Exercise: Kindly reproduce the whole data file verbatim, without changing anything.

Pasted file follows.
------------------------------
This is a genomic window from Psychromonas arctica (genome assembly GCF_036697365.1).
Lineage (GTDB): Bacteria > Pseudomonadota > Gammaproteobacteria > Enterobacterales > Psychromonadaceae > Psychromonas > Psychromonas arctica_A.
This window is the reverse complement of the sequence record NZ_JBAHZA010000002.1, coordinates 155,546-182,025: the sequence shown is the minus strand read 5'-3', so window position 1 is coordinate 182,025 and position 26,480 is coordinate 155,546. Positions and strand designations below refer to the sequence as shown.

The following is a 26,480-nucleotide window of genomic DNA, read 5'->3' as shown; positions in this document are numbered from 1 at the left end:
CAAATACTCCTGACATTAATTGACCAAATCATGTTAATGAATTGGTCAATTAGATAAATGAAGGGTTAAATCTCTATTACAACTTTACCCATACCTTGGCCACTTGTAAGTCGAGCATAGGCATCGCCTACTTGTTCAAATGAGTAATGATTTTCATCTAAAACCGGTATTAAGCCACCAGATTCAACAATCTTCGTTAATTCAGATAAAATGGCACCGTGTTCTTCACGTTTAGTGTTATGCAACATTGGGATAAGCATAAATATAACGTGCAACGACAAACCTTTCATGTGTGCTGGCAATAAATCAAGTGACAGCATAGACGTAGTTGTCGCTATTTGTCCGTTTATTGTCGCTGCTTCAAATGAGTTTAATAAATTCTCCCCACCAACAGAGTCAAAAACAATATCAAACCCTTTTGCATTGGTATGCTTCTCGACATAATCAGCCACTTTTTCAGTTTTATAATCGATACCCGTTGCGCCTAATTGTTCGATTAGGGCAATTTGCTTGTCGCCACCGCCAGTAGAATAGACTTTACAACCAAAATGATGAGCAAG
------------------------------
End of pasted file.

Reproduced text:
This is a genomic window from Psychromonas arctica (genome assembly GCF_036697365.1).
Lineage (GTDB): Bacteria > Pseudomonadota > Gammaproteobacteria > Enterobacterales > Psychromonadaceae > Psychromonas > Psychromonas arctica_A.
This window is the reverse complement of the sequence record NZ_JBAHZA010000002.1, coordinates 155,546-182,025: the sequence shown is the minus strand read 5'-3', so window position 1 is coordinate 182,025 and position 26,480 is coordinate 155,546. Positions and strand designations below refer to the sequence as shown.

The following is a 26,480-nucleotide window of genomic DNA, read 5'->3' as shown; positions in this document are numbered from 1 at the left end:
CAAATACTCCTGACATTAATTGACCAAATCATGTTAATGAATTGGTCAATTAGATAAATGAAGGGTTAAATCTCTATTACAACTTTACCCATACCTTGGCCACTTGTAAGTCGAGCATAGGCATCGCCTACTTGTTCAAATGAGTAATGATTTTCATCTAAAACCGGTATTAAGCCACCAGATTCAACAATCTTCGTTAATTCAGATAAAATGGCACCGTGTTCTTCACGTTTAGTGTTATGCAACATTGGGATAAGCATAAATATAACGTGCAACGACAAACCTTTCATGTGTGCTGGCAATAAATCAAGTGACAGCATAGACGTAGTTGTCGCTATTTGTCCGTTTATTGTCGCTGCTTCAAATGAGTTTAATAAATTCTCCCCACCAACAGAGTCAAAAACAATATCAAACCCTTTTGCATTGGTATGCTTCTCGACATAATCAGCCACTTTTTCAGTTTTATAATCGATACCCGTTGCGCCTAATTGTTCGATTAGGGCAATTTGCTTGTCGCCACCGCCAGTAGAATAGACTTTACAACCAAAATGATGAGCAAG